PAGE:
It seems to me that there are two distinctly different “Decisive Moments” in photography.
The first, is that instant of time when the image is realized – when It is captured as a unique representation of the artists vision.
It happens at the height of seeing. It is when everything comes together within the subject scene and the photographer responds with the camera.
That so-called moment is not necessarily an instant in time. It may take hours or even days to actually capture what the photographer is attempting to capture or to create.
But there is another moment that is also decisive (critical). There is the moment of realization with the reading of the image. It is what I call the second and perhaps even more decisive moment. It is a clear moment during the time when the image is seen by the viewer. It is the moment of realization when the image is understood for what it conveys and what it might reveal.
That moment is just as important as the first. One does not fully work without the other. In theory, they work in tandem to communicate the underlying content, the message or the idea.
When done right, the “Decisive Moment” is one that produces what is called – a “heightened awareness”. This happens during the process of making an image and at the time of connecting with the viewer. It is when the concept comes full-circle between the maker and the viewer.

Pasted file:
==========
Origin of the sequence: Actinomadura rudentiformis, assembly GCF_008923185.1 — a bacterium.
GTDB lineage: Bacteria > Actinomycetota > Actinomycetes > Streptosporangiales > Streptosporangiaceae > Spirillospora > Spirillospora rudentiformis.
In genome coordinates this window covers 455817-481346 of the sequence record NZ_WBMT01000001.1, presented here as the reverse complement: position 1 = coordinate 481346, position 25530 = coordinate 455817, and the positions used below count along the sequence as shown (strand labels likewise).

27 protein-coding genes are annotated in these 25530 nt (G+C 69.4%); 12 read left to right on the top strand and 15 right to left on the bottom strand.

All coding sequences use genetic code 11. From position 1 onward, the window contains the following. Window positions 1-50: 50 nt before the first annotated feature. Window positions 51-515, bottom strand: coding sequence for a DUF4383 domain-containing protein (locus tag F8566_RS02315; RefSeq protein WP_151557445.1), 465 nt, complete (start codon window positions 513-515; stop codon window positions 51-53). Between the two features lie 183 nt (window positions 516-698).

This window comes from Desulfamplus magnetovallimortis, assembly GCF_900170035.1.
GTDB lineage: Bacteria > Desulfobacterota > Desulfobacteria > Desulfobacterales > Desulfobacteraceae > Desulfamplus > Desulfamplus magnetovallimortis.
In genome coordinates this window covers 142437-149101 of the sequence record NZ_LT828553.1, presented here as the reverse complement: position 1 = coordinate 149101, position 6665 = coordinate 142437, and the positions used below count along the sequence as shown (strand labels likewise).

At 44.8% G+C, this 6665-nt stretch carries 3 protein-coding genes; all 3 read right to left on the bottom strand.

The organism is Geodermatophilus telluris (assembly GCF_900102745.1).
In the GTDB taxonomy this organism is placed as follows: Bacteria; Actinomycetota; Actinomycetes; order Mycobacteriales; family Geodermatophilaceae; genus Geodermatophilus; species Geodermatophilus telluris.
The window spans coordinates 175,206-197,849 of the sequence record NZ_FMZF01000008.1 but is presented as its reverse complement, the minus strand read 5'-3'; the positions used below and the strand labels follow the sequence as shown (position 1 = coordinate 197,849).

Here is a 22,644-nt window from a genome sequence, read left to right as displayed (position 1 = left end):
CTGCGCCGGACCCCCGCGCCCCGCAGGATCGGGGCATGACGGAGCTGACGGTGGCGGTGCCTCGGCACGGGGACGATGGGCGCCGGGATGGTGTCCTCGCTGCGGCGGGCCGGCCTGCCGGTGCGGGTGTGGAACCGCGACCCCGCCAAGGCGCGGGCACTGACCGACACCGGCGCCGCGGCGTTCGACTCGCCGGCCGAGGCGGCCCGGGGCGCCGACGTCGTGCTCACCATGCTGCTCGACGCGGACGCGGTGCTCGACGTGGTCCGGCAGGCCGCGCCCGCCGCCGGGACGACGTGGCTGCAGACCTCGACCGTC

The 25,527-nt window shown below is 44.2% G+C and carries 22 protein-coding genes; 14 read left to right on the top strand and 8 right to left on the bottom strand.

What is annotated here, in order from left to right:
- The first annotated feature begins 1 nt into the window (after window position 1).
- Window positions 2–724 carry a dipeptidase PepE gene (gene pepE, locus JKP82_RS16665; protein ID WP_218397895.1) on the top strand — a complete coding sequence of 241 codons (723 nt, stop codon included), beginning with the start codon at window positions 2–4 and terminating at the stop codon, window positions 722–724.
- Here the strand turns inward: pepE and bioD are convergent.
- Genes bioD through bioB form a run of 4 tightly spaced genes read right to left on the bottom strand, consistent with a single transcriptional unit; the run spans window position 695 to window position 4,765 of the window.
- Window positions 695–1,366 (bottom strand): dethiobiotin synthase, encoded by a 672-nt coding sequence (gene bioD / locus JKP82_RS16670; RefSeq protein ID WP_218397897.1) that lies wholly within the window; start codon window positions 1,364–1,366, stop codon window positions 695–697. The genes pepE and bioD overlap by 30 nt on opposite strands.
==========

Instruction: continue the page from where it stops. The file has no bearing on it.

It is a moment of clarity that happens during the shooting of an image as well as a comparable moment of clarity when the subject connects with what is shown.
The two “Decisive Moments” are ultimately experienced as two “Heightened Realities”.
That heightened experience is ultimately understood according to the degree of understanding of the participants.
In that regard, it is essential that both parties are looking for the image to speak to them with a deep and expressive voice. It is important that the image be allowed to work its magic – to express the vision of that unique encounter with time.
To me, they are both significant moments. They are both critical events. Even if the second requires more than a single encounter. Even if the only viewers are the photographers themselves.
NOTICE of Copyright: THIS POSTING AS WELL AS ALL PHOTOGRAPHS, GALLERY IMAGES, AND ILLUSTRATIONS ARE COPYRIGHT © JOHN NEEL AND ARE NOT TO BE USED FOR ANY PURPOSE WITHOUT WRITTEN CONSENT FROM THE WRITER, THE PHOTOGRAPHER AND/OR lensgarden.com. THE IDEAS EXPRESSED ARE THE PROPERTY OF THE PHOTOGRAPHER AND THE AUTHOR.